This project reveals the relationship between body and self.

Caroline Fox / Toronto / 03.26.16

Caroline Fox / Toronto / 03.26.16

photo by caroline brassard

My relationship with my body is complicated and often feels like a fight. I feel bigger than I am, taller, like I have broader shoulders and hulk about. I feel rectangle shaped and clumsy. 

To elaborate I am a transgender woman and I was fortunate to be able to transition when I was in my late teens to early twenties, but that also means I experienced puberty as a very drawn out almost double phase of my life where my body became lanky and always an awkward size. I feel that reflects on how I see myself, even though I know that as I type it out right now, I am not my perception of myself, but I see the bone structure, the previous shapes in my body that are only there in my head, because I know to look for them. 

It makes my body a strange land that at times I have the energy to make a point of feeling empowered with through self care, and at other times it feels exhausting, because no matter what it is, the self awareness of my identity is always on, always an active thing, even the feeling of being casual is an active choice and decision to be enforced.

It means that my body has to be a team mate in my life, one that I work together with, that I give regular self care, regular sleep, regular meals, regular little things that make me feel good, because without making a point of doing those things there isn't the energy left over to not 2nd guess everything and to not force the perception that I look like a life I left. To have enough energy left over to own myself.

That's really where it gets complicated, your relationship with your body is steeped in so many other things, like your socio-economic status, your privilege, essentially whether or not you have to think about the layers of society critiquing you, or how many of those layers were made to help you so you don't notice they're even there. Whether or not your identity is already on it's own palatable to others. It's a struggle where your body and identity are the battlefield of someone else's war and so at what point in your perception of yourself, does the image you've created with your agency meet the images that have been consumed from billboards, television, commercials?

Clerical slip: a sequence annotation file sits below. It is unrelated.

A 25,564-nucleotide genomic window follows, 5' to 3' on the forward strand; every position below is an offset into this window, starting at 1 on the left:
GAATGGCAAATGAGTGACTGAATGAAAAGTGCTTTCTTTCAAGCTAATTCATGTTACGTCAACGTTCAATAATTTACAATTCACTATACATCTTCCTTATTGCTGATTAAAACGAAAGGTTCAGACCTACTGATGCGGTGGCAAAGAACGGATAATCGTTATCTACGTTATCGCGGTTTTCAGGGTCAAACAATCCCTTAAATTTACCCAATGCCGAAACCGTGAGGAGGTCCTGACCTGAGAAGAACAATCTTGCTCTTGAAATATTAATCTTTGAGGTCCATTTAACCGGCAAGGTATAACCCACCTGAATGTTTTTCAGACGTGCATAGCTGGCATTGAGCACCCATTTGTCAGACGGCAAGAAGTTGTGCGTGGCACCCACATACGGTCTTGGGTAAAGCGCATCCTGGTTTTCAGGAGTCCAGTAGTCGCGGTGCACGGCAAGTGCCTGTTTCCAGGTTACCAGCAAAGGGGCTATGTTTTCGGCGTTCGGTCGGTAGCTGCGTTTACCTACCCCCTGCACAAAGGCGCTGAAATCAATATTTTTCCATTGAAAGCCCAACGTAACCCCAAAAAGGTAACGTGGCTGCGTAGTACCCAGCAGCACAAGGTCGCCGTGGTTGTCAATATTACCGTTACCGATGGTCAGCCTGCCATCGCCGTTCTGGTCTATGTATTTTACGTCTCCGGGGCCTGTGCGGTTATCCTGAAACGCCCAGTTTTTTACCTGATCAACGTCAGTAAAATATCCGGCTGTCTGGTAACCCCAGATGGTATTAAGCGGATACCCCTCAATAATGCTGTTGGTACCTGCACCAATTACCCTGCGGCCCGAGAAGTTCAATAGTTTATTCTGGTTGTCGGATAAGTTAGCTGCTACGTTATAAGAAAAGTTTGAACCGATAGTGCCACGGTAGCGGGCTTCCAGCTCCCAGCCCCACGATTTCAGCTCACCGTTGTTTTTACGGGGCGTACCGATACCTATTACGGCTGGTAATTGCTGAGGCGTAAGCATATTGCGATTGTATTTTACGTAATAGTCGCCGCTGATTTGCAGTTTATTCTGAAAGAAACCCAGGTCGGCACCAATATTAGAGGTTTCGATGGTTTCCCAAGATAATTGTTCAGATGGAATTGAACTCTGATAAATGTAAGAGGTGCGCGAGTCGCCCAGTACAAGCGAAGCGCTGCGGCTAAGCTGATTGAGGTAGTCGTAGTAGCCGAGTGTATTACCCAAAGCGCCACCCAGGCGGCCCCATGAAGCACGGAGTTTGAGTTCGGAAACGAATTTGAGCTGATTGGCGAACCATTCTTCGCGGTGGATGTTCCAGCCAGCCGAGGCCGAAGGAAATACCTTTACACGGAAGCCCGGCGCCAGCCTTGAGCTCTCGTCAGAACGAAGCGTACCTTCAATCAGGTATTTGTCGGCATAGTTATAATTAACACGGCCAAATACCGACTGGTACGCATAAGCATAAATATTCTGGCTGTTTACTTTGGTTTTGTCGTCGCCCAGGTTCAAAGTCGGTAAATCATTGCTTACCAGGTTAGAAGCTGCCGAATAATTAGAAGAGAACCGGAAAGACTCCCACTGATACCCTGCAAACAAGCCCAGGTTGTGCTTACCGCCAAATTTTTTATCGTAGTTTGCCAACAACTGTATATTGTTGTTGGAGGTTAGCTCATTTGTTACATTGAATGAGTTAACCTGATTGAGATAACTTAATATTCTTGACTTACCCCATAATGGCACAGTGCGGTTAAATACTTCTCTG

At the end of the day, nobody is what we think they are, or has a clue what their doing in life, but we only ever choose to put our best foot forward, because we want the best image of ourselves, to be closest to what we want ourselves to be. Comparing our bodies to the bodies of others is a trap, because our bodies have lived our experiences and are unique only to us, but it's hard to remember that, harder still the more layers of society systematically telling you otherwise. 

So I, just like most everyone else, need compassion for our bodies, and to change and influence them only with our own agency, because for me it's my opinion that matters the most, and for you, it's worth a grain of salt in the sea.

Joy / Toronto / 01.18.16

Joy / Toronto / 01.18.16

Sophie Delancey / Toronto / 03.26.16

Sophie Delancey / Toronto / 03.26.16